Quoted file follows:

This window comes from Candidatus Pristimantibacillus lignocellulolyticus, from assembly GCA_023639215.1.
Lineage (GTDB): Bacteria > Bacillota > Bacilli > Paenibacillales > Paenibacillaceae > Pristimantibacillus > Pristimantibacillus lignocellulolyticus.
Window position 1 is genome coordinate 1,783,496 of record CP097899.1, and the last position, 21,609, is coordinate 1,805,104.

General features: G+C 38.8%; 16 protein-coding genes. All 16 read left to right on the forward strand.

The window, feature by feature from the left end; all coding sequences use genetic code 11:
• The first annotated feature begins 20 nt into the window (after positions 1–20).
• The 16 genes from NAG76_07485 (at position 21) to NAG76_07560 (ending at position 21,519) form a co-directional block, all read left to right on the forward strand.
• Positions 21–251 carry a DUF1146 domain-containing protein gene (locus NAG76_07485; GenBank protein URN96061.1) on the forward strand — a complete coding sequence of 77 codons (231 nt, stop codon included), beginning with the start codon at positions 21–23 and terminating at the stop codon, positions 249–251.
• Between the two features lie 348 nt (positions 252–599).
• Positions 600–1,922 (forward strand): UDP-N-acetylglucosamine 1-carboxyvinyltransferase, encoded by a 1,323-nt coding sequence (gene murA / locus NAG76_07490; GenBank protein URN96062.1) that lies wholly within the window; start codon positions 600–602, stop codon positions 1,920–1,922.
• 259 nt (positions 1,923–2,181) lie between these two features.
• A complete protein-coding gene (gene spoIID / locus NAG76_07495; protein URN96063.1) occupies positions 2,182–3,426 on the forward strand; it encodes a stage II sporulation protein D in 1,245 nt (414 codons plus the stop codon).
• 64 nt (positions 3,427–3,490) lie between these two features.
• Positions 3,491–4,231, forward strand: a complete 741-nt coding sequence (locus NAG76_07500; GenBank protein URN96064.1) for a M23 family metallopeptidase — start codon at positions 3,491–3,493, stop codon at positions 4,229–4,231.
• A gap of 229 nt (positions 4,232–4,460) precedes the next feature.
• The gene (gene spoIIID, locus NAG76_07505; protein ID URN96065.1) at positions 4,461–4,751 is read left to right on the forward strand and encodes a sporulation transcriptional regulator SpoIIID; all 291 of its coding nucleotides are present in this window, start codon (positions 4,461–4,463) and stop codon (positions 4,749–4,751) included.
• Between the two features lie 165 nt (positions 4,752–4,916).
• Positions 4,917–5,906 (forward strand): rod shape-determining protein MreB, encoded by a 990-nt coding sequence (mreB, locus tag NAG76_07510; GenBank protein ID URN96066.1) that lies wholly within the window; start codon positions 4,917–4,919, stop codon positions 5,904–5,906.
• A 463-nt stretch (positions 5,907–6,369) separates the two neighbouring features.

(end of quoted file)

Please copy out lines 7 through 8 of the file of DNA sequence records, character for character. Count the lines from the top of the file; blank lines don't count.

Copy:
• The 16 genes from NAG76_07485 (at position 21) to NAG76_07560 (ending at position 21,519) form a co-directional block, all read left to right on the forward strand.
• Positions 21–251 carry a DUF1146 domain-containing protein gene (locus NAG76_07485; GenBank protein URN96061.1) on the forward strand — a complete coding sequence of 77 codons (231 nt, stop codon included), beginning with the start codon at positions 21–23 and terminating at the stop codon, positions 249–251.